BANGKOK (NNT) – Thailand’s inflation rate is now expanding more slowly than in prior months, with October’s growth at 5.98%. The deceleration is attributable to the direction of product prices, stabilizing fuel prices, and recent declines in food prices.

The Trade Policy and Strategy Office (TPSO) reported the inflation rate was 108.06 in October – a 5.98% expansion. TPSO Director Ronnarong Phoolpipat explained the expansion decelerated for the second consecutive month.

October’s inflation rate expanded by 5.98%

September’s inflation rate expanded by 6.41% and August’s rate by 7.86%. 430 goods and services were used to calculate October’s inflation rate. 187 items, including white rice and glutinous rice, experienced price appreciation.

Prices of 79 items were unchanged whereas prices of 164 items depreciated. The latter items include pork, vegetable oil, fresh chicken, and laundry detergent. For the first 10 months of the year, inflation has expanded by 6.15%. This remains within the TPSO’s projected frame of 5.5-6.5%.

Inflationary factors are starting to stabilize

According to the TPSO chief, there is a tendency for inflation to slow down during the remaining two months of the year. Inflationary factors are starting to stabilize, with the Dubai crude price remaining under 100 USD per barrel. At the same time, the Thai baht remains within the predicted range. Furthermore, the Department of Internal Trade has kept product prices as well as quantities at appropriate levels.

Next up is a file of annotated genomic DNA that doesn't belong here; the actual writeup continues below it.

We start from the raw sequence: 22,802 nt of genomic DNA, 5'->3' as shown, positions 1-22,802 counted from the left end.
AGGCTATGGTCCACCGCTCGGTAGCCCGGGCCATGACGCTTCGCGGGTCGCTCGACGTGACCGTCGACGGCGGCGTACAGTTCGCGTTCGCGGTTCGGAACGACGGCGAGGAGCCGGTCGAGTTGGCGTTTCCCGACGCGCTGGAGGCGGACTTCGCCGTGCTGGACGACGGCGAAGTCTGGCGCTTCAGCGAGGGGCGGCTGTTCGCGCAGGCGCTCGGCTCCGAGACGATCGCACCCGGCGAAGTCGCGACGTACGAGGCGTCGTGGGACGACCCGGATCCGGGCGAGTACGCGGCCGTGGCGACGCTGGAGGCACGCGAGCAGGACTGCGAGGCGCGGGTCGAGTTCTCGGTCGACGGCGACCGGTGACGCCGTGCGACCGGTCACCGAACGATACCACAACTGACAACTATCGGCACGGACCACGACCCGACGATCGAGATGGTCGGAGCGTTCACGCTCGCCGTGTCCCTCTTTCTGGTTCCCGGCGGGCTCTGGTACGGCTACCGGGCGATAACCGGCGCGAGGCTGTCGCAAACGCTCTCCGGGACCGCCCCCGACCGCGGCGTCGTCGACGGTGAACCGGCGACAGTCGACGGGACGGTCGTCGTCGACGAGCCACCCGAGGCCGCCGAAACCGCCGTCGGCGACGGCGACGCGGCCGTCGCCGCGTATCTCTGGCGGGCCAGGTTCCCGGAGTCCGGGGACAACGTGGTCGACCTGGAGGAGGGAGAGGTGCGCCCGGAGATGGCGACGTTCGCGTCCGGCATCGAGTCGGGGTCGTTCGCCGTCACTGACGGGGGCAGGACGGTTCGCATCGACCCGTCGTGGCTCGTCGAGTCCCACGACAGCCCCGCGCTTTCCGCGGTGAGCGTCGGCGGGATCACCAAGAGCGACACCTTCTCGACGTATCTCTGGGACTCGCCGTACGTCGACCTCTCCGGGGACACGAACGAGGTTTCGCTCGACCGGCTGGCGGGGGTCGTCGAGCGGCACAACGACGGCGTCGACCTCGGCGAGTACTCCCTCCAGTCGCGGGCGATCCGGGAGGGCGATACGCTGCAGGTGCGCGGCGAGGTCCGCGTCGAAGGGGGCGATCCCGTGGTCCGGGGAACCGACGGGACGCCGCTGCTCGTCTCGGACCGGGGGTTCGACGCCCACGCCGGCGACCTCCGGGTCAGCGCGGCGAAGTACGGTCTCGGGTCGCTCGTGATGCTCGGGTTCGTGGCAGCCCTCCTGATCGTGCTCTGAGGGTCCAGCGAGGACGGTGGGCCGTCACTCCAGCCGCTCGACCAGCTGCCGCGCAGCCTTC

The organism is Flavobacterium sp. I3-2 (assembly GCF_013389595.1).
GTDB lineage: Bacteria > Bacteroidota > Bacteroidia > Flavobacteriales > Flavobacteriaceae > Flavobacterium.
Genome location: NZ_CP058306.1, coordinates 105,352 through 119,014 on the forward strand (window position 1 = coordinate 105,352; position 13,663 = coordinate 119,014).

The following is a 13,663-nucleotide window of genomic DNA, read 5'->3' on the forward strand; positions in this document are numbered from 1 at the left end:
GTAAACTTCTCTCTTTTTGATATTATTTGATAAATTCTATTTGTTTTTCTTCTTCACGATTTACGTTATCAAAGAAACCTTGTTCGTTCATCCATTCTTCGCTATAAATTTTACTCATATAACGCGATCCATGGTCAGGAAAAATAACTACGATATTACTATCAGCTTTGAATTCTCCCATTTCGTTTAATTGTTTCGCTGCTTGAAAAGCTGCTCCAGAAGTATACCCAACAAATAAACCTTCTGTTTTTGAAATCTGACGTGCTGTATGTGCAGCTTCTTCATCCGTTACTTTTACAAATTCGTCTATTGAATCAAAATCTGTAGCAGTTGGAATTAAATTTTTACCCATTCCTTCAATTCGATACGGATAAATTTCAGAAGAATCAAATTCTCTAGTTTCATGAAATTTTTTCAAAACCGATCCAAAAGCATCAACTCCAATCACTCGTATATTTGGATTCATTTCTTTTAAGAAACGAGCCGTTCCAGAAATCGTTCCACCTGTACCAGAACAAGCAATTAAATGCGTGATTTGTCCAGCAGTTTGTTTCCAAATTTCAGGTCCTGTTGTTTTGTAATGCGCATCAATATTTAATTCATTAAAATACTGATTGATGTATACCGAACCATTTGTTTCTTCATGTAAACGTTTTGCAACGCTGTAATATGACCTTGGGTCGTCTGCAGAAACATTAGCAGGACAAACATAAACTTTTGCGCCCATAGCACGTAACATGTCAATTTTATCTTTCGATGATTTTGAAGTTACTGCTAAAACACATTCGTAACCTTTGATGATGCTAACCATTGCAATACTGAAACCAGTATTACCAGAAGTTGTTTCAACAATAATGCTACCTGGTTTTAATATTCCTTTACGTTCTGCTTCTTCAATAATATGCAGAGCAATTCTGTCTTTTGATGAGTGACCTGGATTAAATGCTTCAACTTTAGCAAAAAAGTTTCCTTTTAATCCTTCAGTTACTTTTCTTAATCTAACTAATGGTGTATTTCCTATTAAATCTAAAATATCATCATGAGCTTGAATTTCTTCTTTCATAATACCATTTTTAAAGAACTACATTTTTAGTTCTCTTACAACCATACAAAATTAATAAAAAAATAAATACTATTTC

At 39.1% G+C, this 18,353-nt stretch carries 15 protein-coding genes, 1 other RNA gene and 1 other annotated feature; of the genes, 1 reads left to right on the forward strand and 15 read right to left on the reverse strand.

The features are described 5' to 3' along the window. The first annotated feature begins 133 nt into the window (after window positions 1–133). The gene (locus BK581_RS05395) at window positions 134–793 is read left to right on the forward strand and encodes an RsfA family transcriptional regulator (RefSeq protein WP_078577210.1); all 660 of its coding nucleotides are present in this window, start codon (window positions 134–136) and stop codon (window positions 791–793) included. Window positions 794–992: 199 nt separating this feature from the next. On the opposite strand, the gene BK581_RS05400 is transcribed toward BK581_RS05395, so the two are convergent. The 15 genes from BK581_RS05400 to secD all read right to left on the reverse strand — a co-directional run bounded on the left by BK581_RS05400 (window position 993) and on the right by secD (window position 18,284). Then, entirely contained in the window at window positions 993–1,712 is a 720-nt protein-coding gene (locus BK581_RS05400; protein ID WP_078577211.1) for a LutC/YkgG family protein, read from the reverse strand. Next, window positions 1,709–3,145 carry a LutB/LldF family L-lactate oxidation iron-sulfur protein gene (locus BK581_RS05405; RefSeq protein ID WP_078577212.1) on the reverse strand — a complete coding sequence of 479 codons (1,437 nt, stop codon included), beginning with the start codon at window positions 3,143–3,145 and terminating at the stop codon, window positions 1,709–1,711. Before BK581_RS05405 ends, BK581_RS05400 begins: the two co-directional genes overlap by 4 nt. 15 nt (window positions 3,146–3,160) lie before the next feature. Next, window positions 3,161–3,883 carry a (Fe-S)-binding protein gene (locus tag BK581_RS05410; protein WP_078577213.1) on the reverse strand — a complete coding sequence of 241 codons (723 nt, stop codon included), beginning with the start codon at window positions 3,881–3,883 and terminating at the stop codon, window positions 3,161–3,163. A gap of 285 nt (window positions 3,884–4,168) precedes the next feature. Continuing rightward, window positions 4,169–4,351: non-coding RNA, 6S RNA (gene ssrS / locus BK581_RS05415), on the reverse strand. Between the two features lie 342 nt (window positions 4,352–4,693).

Mr. Ronnarong said many other countries are experiencing accelerating inflation. Said countries include Singapore, the Philippines, the United Kingdom, Italy, Germany, India, and the United States.

Information and Source

  • Reporter : Namo Vananupong
  • Rewriter : Tarin Angskul
  • National News Bureau :

About the author

Leave a Reply

This site uses Akismet to reduce spam. Learn how your comment data is processed.

Sign Up for Our Newsletter

Get notified of our weekly selection of news

You May Also Like

Thailand to sell 60 billion baht ($1.67 bln) of government bonds

Thailand’s public debt at the end of September was 10.37 trillion baht, or 60.41% of GDP, while the legal ceiling is set at 70%.

Thai GDP falls short of expectations with 2.6% growth

Thailand’s growth fell short of forecasts, as a robust rebound in domestic consumption and tourism was unable to make up for the weakening export sector.

Thai economic recovery remained on track In September

According to Bank of Thailand latest Press Release, the Thai economic recovery remained on track in September 2022 as service sectors improved from the previous month thanks to increases in foreign tourist figures.